About 7 1/2 years ago, a large white cat showed up at my house. We had 3 dogs at the time, and I did not want any more pets. My wife has always been a BIG animal lover, as am I, and so she began feeding it. It stayed, and when the weather began getting cold I agreed to let it to come inside on occasion.
We never named it - we just called it "Cat". Now, I grew up with cats, but none of them were ever neutered or spayed. So, I had always gone by specific genitalia in order to determine sex. This cat didn't have a specific item nor could I see any other protusions that would suggest the cat was a male. Therefore, we just accepted that it was a female.
Since that time, we acquired a fourth dog (the one that ate my John Deere lawn-tractor) and another cat (a spayed female). During this time "Cat" had become a more permanent member of our household, even going to the vet for shots, etc. We renamed it "Big Cat" to differentiate between the two felines.
On Thursday, we took Big Cat to the vet for standard shots and check-up. The vet asked me "Did you say this cat is a female?" I replied in the affirmative. My vet began prodding "down there", which looked to particularly uncomfortable for the cat. Then he pushed out a VERY SMALL pink item and declared it to be a penis!
My wife, my son, and I were all bewildered. They had to change Big Cat's sex in their computer system, and we had to adjust to calling Big Cat words like "he", "him", and "boy". And that's how my cat had a sex change.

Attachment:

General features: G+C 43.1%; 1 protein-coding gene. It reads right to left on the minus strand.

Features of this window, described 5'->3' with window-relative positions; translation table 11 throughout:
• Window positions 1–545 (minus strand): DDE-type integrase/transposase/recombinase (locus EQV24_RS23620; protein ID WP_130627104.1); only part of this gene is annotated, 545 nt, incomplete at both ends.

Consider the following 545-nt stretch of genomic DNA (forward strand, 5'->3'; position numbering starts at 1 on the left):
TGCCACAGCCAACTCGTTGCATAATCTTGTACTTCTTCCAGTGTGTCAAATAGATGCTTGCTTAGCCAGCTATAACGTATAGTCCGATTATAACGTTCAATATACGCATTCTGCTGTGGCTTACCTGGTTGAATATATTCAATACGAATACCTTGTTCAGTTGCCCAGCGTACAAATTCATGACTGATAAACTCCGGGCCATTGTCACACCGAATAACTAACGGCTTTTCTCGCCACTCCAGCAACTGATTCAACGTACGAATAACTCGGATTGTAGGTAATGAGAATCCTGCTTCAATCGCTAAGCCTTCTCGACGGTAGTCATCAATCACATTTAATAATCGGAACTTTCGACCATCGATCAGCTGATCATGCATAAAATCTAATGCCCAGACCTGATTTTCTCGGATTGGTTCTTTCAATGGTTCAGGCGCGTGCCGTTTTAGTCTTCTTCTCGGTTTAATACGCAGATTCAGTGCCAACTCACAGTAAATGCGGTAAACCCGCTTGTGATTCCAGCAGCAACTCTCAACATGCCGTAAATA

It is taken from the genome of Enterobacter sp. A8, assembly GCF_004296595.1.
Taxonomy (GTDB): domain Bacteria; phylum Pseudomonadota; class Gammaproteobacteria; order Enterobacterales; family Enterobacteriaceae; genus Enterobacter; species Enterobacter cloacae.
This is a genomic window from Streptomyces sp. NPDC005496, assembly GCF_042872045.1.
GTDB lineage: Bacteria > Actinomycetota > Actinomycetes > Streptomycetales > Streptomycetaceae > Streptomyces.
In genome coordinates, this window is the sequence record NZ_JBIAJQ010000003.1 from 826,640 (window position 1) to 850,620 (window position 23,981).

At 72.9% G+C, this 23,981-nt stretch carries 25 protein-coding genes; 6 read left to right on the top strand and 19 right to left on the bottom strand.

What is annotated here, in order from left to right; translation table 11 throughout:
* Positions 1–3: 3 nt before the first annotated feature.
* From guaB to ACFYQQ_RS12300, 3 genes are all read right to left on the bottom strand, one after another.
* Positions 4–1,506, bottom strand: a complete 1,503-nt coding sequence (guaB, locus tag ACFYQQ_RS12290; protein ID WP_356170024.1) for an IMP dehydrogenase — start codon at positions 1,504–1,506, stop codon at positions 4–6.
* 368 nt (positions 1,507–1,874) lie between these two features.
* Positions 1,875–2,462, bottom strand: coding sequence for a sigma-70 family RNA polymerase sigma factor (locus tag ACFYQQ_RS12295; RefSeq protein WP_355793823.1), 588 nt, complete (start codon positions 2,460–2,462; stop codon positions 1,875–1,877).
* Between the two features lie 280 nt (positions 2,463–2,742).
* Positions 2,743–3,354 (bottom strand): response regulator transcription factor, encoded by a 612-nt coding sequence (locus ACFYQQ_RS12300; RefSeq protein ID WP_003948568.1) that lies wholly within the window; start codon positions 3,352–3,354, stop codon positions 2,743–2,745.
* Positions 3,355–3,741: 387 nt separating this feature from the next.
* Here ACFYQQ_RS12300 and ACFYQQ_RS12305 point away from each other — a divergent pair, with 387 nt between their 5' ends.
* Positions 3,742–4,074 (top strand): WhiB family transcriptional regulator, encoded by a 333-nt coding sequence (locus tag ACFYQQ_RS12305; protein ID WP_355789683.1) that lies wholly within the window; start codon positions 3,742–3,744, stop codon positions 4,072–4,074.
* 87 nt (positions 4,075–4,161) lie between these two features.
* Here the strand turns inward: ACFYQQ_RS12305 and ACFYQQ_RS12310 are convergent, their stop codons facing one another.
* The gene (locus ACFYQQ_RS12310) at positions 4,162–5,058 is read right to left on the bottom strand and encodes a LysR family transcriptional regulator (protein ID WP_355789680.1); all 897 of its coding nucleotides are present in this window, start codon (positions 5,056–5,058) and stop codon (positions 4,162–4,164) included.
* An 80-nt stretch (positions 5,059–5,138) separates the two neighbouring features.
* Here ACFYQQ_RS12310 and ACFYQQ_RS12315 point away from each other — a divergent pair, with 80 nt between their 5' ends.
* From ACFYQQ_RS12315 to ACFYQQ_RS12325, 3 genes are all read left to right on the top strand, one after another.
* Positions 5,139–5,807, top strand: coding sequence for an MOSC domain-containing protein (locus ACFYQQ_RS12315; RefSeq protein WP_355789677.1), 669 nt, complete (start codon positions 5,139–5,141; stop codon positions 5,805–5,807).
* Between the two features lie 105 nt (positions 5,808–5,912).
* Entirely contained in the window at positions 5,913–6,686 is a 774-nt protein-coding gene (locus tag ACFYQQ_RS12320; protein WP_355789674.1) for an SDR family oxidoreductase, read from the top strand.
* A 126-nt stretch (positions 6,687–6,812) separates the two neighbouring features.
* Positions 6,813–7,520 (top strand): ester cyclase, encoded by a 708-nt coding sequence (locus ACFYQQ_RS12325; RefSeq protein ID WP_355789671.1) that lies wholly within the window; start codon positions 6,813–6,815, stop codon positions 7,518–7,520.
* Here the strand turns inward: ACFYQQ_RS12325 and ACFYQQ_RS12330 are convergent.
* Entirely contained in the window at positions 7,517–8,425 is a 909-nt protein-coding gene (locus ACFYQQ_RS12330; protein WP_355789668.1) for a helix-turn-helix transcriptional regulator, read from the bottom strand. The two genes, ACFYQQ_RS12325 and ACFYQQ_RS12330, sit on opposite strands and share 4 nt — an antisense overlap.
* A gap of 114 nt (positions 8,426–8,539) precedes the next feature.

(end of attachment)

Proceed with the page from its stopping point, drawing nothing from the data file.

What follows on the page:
I had a similar experience--although we didn't remain in the dark quite that long.
About ten and a half years ago, five kittens were born behind the garage. I found them and eventually they all became pets. One particular kitten was a blue classic tabby. Where there would be white markings on most tabby cats--chest, face, belly--the markings on this kitten were a cream color. This kitten had a habit of firmly clamping its tail to its belly when picked up, so it was hard to get a look at the relevant parts. But blue and cream is a form of calico and there was something feminine-looking about this kitten. Even the vet went along with the assumption. I named it Queen Amidala (Star Wars Episode One was recently out, then.)
Imagine my surprise when I took the kittens in to be fixed at about five months old. I told them there were four females and one male. When I picked the kittens up, two kittens didn't have shaved bellies--the silver classic tabby (Peso), who we knew was male, and Queen Amidala. So I called and asked about that. Only to be informed that Queen Amidala was male. Poor thing needed a name change--fast. He became Buttons and later "Bad Boo the Screen Slayer" for his habit of putting holes in window screens so he could escape. As Buttons grew, it was clear that he wasn't a blue cream after all. In a purebred (which he certainly was not) his color would have been called a blue classic tabby with patina.
Both Peso and Boo are gone, now, along with their sister Libby, who was a beautiful smoke and white. For being born feral, there sure were some beautiful cats in that litter.
That's not a great indicator with cats. Dogs, yes. But the one of my cats that is a problem sprayer is a spayed female, Furby. Both male and female cats mark their territory--and not just when the female is in heat.
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